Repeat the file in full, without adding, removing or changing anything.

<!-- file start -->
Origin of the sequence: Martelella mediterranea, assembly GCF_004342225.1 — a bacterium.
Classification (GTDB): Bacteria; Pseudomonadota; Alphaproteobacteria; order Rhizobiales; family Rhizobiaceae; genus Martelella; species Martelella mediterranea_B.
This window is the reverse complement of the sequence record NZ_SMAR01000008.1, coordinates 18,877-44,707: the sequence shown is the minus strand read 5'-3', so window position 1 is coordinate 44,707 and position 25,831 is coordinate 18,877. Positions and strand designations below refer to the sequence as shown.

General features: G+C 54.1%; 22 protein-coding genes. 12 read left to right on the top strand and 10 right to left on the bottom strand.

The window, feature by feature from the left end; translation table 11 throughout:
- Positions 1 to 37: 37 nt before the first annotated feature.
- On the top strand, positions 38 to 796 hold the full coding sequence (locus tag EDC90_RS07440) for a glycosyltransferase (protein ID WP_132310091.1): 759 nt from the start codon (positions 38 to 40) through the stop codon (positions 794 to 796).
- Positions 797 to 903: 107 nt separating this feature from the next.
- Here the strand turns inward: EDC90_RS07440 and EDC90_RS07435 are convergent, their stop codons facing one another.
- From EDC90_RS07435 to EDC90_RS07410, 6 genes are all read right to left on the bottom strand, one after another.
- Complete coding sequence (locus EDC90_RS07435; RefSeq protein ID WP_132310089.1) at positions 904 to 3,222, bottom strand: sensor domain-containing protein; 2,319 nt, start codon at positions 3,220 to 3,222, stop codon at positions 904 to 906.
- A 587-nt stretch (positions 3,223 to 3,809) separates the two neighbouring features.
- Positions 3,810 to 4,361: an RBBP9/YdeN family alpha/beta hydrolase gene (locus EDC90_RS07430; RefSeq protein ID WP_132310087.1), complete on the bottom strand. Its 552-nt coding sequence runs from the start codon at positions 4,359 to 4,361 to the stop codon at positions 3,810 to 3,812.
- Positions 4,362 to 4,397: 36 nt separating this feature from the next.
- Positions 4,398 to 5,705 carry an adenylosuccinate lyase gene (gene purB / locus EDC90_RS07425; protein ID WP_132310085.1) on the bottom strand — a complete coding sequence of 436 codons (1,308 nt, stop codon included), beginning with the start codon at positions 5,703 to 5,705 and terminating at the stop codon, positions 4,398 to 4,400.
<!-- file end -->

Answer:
Origin of the sequence: Martelella mediterranea, assembly GCF_004342225.1 — a bacterium.
Classification (GTDB): Bacteria; Pseudomonadota; Alphaproteobacteria; order Rhizobiales; family Rhizobiaceae; genus Martelella; species Martelella mediterranea_B.
This window is the reverse complement of the sequence record NZ_SMAR01000008.1, coordinates 18,877-44,707: the sequence shown is the minus strand read 5'-3', so window position 1 is coordinate 44,707 and position 25,831 is coordinate 18,877. Positions and strand designations below refer to the sequence as shown.

General features: G+C 54.1%; 22 protein-coding genes. 12 read left to right on the top strand and 10 right to left on the bottom strand.

The window, feature by feature from the left end; translation table 11 throughout:
- Positions 1 to 37: 37 nt before the first annotated feature.
- On the top strand, positions 38 to 796 hold the full coding sequence (locus tag EDC90_RS07440) for a glycosyltransferase (protein ID WP_132310091.1): 759 nt from the start codon (positions 38 to 40) through the stop codon (positions 794 to 796).
- Positions 797 to 903: 107 nt separating this feature from the next.
- Here the strand turns inward: EDC90_RS07440 and EDC90_RS07435 are convergent, their stop codons facing one another.
- From EDC90_RS07435 to EDC90_RS07410, 6 genes are all read right to left on the bottom strand, one after another.
- Complete coding sequence (locus EDC90_RS07435; RefSeq protein ID WP_132310089.1) at positions 904 to 3,222, bottom strand: sensor domain-containing protein; 2,319 nt, start codon at positions 3,220 to 3,222, stop codon at positions 904 to 906.
- A 587-nt stretch (positions 3,223 to 3,809) separates the two neighbouring features.
- Positions 3,810 to 4,361: an RBBP9/YdeN family alpha/beta hydrolase gene (locus EDC90_RS07430; RefSeq protein ID WP_132310087.1), complete on the bottom strand. Its 552-nt coding sequence runs from the start codon at positions 4,359 to 4,361 to the stop codon at positions 3,810 to 3,812.
- Positions 4,362 to 4,397: 36 nt separating this feature from the next.
- Positions 4,398 to 5,705 carry an adenylosuccinate lyase gene (gene purB / locus EDC90_RS07425; protein ID WP_132310085.1) on the bottom strand — a complete coding sequence of 436 codons (1,308 nt, stop codon included), beginning with the start codon at positions 5,703 to 5,705 and terminating at the stop codon, positions 4,398 to 4,400.